Black ops superheroes take on supernatural assassin the Ghost Rider.

(Panini Books �12.99)

IN the wake of Project: Avengers’ successful strike against the terrorist Red Skull, wielder of the reality-warping Cosmic Cube, Nick Fury has a new mission for his team of black ops superheroes…

After recruiting brutal vigilante The Punisher to their ranks, the team of Hawkeye, War Machine, the Black Widow and the first Hulk (an English powerhouse who was Bruce Banner’s mentor) are tasked with taking out the mysterious Ghost Rider, a devil-spawned biker with a flaming skull for a head who has been systematically eliminating some of the richest men in America.

Despite questioning the Rider’s supernatural origins, the Avengers learn he was originally John Blaze, who was sacrificed along with his fianc�e 20 years previously by the men he has now come back to kill. But with the Vice President of the US one of this satanic cadre, the team is torn over its nationalist loyalties and thirst for justice…

This is another in a series of titles set on a different Earth to the conventional Marvel Universe, one struggling to rebuild in the wake of a devastating global attack by mutant terrorist Magneto, who sent the so-called Ultimatum Wave to wreak unprecedented destruction upon New York.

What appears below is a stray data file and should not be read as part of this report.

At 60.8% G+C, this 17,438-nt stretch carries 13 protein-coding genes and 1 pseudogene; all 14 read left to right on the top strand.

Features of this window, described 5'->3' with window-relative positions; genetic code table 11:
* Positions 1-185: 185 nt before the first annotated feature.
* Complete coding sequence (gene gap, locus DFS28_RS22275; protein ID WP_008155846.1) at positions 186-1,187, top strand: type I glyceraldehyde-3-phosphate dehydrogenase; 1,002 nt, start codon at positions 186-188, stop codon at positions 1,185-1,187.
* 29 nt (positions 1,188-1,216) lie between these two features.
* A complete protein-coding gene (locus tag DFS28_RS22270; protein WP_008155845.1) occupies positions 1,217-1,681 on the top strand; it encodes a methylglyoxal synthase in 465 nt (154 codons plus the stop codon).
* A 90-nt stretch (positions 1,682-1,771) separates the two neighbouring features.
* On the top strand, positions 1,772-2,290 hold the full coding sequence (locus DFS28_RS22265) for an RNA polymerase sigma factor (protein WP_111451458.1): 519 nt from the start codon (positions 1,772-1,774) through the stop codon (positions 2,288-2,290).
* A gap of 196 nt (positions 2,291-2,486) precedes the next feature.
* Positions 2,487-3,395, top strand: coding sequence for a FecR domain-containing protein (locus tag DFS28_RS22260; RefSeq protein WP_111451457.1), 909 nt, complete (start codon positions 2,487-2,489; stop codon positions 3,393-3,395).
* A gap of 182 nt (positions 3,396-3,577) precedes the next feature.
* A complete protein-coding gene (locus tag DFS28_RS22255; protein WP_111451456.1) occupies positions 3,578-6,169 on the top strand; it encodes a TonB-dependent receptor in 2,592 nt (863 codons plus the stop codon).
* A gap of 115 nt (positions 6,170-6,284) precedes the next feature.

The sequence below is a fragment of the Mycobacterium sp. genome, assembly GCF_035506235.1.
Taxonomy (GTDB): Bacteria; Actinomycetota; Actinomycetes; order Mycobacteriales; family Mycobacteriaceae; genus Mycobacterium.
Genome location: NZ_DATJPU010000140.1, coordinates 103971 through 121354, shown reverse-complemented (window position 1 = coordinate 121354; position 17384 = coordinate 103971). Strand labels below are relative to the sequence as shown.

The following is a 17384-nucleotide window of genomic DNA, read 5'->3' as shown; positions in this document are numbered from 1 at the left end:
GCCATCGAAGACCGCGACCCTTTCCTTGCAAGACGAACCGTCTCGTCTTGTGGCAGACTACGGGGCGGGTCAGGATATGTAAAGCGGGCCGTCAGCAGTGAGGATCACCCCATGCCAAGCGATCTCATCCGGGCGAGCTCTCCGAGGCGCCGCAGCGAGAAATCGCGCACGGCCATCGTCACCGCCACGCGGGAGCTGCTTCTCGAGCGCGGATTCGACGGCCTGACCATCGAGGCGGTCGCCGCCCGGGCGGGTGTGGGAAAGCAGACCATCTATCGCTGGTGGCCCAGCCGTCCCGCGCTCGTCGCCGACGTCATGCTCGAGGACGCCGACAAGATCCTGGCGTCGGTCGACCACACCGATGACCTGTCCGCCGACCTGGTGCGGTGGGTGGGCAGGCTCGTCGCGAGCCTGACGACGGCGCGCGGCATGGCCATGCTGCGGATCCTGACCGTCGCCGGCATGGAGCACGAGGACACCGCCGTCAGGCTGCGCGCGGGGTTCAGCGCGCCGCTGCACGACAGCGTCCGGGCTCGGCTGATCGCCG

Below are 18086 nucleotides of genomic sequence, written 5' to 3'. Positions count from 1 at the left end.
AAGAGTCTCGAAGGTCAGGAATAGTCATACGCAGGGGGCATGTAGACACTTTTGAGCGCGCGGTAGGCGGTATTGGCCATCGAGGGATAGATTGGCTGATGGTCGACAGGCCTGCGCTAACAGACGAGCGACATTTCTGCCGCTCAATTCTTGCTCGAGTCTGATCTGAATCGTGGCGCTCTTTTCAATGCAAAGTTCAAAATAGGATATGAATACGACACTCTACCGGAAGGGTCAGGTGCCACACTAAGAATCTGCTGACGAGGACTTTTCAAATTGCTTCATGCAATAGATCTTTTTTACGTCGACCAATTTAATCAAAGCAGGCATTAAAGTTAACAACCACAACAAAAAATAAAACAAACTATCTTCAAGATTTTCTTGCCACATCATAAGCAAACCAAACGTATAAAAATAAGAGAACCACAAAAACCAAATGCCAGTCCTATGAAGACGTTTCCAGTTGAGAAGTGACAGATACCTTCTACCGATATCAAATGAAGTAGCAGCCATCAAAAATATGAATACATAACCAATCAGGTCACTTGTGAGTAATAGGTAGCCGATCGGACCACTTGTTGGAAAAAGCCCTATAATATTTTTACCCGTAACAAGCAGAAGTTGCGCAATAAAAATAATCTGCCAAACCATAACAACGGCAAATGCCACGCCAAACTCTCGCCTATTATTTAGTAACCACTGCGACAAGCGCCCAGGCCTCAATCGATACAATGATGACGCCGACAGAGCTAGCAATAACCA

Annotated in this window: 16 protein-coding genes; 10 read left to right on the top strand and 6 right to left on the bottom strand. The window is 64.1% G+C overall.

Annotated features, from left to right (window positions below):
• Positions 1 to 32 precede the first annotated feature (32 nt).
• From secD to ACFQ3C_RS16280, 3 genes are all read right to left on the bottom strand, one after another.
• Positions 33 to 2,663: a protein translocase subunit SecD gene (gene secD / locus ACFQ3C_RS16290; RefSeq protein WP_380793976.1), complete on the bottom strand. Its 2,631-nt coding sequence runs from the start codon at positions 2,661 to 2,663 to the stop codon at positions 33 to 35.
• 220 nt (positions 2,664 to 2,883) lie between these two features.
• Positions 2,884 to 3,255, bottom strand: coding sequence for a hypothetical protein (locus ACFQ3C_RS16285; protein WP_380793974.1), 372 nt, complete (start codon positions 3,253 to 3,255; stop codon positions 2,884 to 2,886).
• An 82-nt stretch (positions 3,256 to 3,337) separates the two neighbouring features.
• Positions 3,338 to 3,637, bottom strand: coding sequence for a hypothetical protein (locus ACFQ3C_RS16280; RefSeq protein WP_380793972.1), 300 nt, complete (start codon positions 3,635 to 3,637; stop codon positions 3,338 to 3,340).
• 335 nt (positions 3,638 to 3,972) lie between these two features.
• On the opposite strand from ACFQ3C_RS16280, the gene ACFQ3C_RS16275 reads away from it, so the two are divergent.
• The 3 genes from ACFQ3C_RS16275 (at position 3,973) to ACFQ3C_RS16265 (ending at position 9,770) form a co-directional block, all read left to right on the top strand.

The Ultimate Universe is Marvel’s reimagined take on their familiar characters and concepts, as popularised in the long-running Ultimate Spider-Man series, but also in spin-offs like The Ultimates and Ultimate X-Men.

Creator Mark Miller teams up with a different artist for each Avengers storyline, here joining forces with Leinil Francis Yu, having handed over the reigns of the Ultimates to Jeph Loeb. The overall arc of the series seems to be Nick Fury’s determination to return to his previous position of power at the head of super-intelligence organisation SHIELD, but Miller is also obviously having fun playing in the sandbox of the Ultimate Universe, free of the continuity shackles of the conventional Marvel reality.

At times reaching ridiculous levels of blockbuster violence, there’s still enough in the way of characterisation and plot development to ensure readers are not overwhelmed by the bloody brutality of the fight scenes, and the constant black humour will keep a wry smile on your face throughout.